In a written piece for GMA News Online, veteran broadcast journalist Howie Severino revealed that he has survived a battle with the COVID-19 disease, also known as the novel coronavirus, which has been widespread not only in the Philippines but around the world, as well.
He recounted the nine days he was confined at the Fe Del Mundo Medical Center, where he was stabbed with long needles that could not find veins on his arms, swabs that were stuffed on his throat forcing him to gag, sleep deprivation, and his experiences with the dedicated medical staff who have helped him fight the battle.
Severino also pointed out in his article that having the viral sickness is not an automatic death sentence.
“COVID-19 need not be a death sentence. I am living proof. A combination of good fortune, physical fitness, and competent medical treatment probably saved my life,” he said.
He also shared that an experimental drug called chloroquine “eventually worked” for him and other patients. He also said people who are or have been COVID-19 positive now have roles in society to help people understand the disease and lessen the fear it caused.
“Those of us among the pioneers — I’m Patient 2828 in the lower part of the curve — have a responsibility to talk about this experience in a way that will enable the public to understand it, lessen the fear, and create compassion for those who survived COVID-19,” he went on.
Severino said he is lucky to have been able to go home to a normal life, unlike a fellow COVID-19 positive patient who was barred from returning to his condominium unit despite already testing positive for the disease.
He also advised people who reach out to COVID-19 patients should not just share “get well soon” messages but also family news, new playlists to listen to, and jokes & Internet memes to laugh about.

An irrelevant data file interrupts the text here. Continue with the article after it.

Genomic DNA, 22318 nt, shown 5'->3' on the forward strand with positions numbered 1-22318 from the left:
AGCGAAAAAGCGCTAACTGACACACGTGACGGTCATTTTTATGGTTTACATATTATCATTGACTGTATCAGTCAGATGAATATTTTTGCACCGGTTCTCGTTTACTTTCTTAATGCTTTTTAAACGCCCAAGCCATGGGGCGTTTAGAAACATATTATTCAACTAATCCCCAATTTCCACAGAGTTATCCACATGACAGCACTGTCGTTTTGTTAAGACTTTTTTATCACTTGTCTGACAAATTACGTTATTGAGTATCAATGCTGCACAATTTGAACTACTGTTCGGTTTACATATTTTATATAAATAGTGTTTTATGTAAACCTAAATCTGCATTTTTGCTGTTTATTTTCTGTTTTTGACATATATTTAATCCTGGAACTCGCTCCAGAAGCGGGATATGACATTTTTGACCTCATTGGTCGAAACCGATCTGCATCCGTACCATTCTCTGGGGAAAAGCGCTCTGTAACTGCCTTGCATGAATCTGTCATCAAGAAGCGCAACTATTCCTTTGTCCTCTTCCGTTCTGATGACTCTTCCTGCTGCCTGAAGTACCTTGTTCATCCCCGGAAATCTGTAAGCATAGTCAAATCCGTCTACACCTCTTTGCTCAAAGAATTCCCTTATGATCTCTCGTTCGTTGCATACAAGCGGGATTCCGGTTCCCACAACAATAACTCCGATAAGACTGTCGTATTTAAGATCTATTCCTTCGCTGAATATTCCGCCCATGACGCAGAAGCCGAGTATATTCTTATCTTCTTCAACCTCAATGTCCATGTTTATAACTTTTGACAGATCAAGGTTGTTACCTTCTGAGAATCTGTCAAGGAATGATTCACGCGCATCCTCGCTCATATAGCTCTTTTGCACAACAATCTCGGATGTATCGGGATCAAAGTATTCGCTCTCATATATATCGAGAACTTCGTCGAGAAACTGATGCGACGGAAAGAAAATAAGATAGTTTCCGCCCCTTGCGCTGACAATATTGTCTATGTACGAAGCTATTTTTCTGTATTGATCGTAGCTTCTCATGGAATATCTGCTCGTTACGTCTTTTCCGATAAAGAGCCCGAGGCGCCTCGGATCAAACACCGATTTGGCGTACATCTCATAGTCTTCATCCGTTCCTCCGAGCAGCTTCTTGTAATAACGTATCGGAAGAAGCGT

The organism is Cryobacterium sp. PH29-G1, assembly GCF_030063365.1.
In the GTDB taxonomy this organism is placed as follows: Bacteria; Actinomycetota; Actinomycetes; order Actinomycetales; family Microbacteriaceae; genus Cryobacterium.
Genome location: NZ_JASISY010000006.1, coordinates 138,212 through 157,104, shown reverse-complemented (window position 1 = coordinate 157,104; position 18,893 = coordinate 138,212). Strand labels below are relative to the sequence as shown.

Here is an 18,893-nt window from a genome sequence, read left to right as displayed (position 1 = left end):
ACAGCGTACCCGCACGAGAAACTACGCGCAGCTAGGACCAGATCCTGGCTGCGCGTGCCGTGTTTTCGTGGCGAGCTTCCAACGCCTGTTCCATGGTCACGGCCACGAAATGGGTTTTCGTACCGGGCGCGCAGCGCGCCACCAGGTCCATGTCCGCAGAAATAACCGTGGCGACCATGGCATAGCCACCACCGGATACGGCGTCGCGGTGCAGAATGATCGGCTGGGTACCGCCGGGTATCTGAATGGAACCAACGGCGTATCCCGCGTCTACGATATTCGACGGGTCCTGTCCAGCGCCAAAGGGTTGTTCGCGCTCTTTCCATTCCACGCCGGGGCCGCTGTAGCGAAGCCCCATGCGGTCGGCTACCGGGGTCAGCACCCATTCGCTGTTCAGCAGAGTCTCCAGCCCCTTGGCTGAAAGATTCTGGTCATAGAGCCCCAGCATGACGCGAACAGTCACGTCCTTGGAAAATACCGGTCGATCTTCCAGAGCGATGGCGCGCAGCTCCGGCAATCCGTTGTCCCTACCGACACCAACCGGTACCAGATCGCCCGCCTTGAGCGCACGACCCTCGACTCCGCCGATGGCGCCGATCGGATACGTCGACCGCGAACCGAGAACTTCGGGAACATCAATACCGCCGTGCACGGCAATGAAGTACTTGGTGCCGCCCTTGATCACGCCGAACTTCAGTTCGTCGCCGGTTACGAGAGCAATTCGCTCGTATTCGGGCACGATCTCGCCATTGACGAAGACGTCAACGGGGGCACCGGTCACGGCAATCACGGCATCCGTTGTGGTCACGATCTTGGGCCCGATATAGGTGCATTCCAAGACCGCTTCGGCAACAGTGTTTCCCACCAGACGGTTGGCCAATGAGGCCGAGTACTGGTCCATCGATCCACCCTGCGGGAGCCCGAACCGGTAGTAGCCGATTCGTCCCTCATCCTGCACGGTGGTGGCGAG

“Anything that can offer a respite from the constant reminders of our condition. We do not need more pity,” he said.
Zoom meetings with loved ones were one of the many things that helped Severino with the loneliness caused by the isolation.
“My wife calmly walked me through meditation and breathing exercises she learned at theater workshops. In the dark, I closed my eyes, imagined lavender fields, and started counting to 100. I was trying to dispel the dreadful thoughts and finally fell asleep before the count of 100.” he recalled.
He also shared how frontliners are the heroes of this crisis, ending the article by saying it will be hard to pay them back for what they have been doing.
“It will be hard to pay them back, but one can pay it forward. If it’s true that I will have antibodies in my blood that can help others fight off infection, I’ll be glad to donate this accidental gift. It’s a small price for all survivors to pay for the chance to see the sun again,” he said.
Check out his full reflections on his journey with the novel coronavirus by clicking here.
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